LMS and e-learning budgets have surged over the past year. Total industry investment is expected to grow from $450 million in 2003 to nearly $1 billion in 2007, according to Giga Information Group, based in Cambridge, Mass. Most of this growth will occur within small to medium-sized businesses, while larger companies struggle to untangle the legacy of redundant, “homegrown” LMSs from disparate business needs.
In a rush to show results, some organizations have developed their LMS applications in-house. This often puts CLOs in tough competition for in-house IT resources and support, causing them to deploy “behind-the-firewall” or hosted LMS implementations from specialist vendors. However, this “best of breed” approach is also fraught with danger. Brennan predicts a forthcoming market consolidation, where only 12 to 15 LMS vendors will remain in the market by 2007, providing suite solutions through partnering or developing their own additional component to LMS functionality. In this climate, selecting a viable supplier can be a risky proposition.
Despite its immaturity, the online learning industry can point to many success stories. BearingPoint provides an example of an organization that has successfully developed an effective e-learning program, learned some hard lessons and maintained a clear vision for how an e-learning ecosystem will support overall business strategies.
Higgins’ former learning program at BearingPoint had a staff of classical trainers, instructional designers and presenters—a dynamic unsuitable for his cyclical demands. Now BearingPoint delivers 60 percent of its learning in a digital environment, and a team of 16 technologists supports more than 16,000 learners. But it was Higgins’ early adoption that allowed his program to attain its current efficiency level.
E-Learning Ecosystems in Practice Today
In 1999, BearingPoint, then part of KPMG LLP, embarked on a timely initiative to train more than 9,000 employees on aspects of the Internet and e-commerce. The initiative, called “Internet 101,” sparked BearingPoint’s investment in and integration of learning content, LMS and human resources information solutions (HRIS). After experiencing success, BearingPoint effectively handled its next e-learning business initiative: adding thousands of new employees over a three-month period following a series of acquisitions designed to increase its global footprint.
“That answered any questions about the value of a strong digital-based learning format, especially as a change-management tool,” said Higgins. Today, he cites cost avoidance of $10 million to $15 million a year in travel as a result of his “blended” learning program, of which 40 percent is still conducted in classrooms.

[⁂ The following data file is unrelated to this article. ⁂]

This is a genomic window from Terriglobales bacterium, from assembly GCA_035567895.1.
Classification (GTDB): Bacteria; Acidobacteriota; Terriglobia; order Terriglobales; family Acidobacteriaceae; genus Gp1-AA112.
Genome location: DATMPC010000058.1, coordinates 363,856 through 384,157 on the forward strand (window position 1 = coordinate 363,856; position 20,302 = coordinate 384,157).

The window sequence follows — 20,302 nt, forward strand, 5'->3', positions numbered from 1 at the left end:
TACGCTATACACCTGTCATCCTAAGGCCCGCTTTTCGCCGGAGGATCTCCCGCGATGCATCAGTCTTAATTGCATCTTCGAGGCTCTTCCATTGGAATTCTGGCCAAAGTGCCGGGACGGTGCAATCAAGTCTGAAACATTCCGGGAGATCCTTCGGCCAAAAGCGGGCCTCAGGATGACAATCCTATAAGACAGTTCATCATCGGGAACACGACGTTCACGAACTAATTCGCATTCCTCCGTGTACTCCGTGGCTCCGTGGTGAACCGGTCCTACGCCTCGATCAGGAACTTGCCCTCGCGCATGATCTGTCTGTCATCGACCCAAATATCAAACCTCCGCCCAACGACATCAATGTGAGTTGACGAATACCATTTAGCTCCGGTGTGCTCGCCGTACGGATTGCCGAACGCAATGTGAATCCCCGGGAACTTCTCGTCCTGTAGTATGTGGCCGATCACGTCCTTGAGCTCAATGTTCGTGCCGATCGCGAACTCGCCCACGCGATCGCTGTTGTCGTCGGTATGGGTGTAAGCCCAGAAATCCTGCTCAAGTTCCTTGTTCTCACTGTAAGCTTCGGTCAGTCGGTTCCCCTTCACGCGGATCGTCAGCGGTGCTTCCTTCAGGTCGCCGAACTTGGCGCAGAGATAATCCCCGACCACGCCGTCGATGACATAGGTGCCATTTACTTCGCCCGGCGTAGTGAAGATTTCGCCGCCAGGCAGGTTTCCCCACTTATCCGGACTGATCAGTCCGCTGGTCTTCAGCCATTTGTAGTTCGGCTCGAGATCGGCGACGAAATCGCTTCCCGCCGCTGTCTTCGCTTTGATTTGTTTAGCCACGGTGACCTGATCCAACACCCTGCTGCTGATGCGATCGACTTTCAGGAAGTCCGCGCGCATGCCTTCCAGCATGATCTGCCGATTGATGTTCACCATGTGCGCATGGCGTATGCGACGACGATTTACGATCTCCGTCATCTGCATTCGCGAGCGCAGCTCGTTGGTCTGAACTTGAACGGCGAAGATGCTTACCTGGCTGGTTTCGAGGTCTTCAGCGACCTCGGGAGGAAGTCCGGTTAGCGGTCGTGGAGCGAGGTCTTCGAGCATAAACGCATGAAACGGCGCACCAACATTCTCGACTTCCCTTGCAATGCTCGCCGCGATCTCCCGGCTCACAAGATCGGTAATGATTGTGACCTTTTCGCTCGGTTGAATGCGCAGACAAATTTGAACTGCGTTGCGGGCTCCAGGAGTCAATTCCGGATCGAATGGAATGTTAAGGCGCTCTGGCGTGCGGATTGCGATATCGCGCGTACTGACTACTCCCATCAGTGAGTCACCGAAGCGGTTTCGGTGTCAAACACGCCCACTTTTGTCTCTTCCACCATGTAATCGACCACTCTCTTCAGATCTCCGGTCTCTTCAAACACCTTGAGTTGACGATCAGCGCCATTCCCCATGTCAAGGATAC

For CLOs, building an e-learning ecosystem with the correct technology solution—one that cost-effectively automates and integrates training features with other systems—is critical to business success. “Companies want to protect their investments. They want to know their content can play on different systems. They want to use, reuse and combine content objects,” Brennan said. “They want to invest in learning solutions that offer tight integration and do not want to be constrained by any proprietary systems.”
Content in an Ecosystem
Content providers also attest to successful integration of a learning management portal. Tim Shriver, director of enterprise learning services at Global Knowledge, said, “A year and half ago, it was very difficult to mass-customize a program and deliver content to 1,000 clients.” He has since been able to effectively combine an LMS, content management system, virtual platforms and content providers. “The technology has progressed to where we have an integrated learning solution,” he said.
A key driver in creating content interoperability has been the development of learning technology standards that allow the mixing and matching of content from multiple vendors, as well as interchangeable content that can be reused, assembled and disassembled quickly and easily. These standards ensure that learning technology investments are long-term.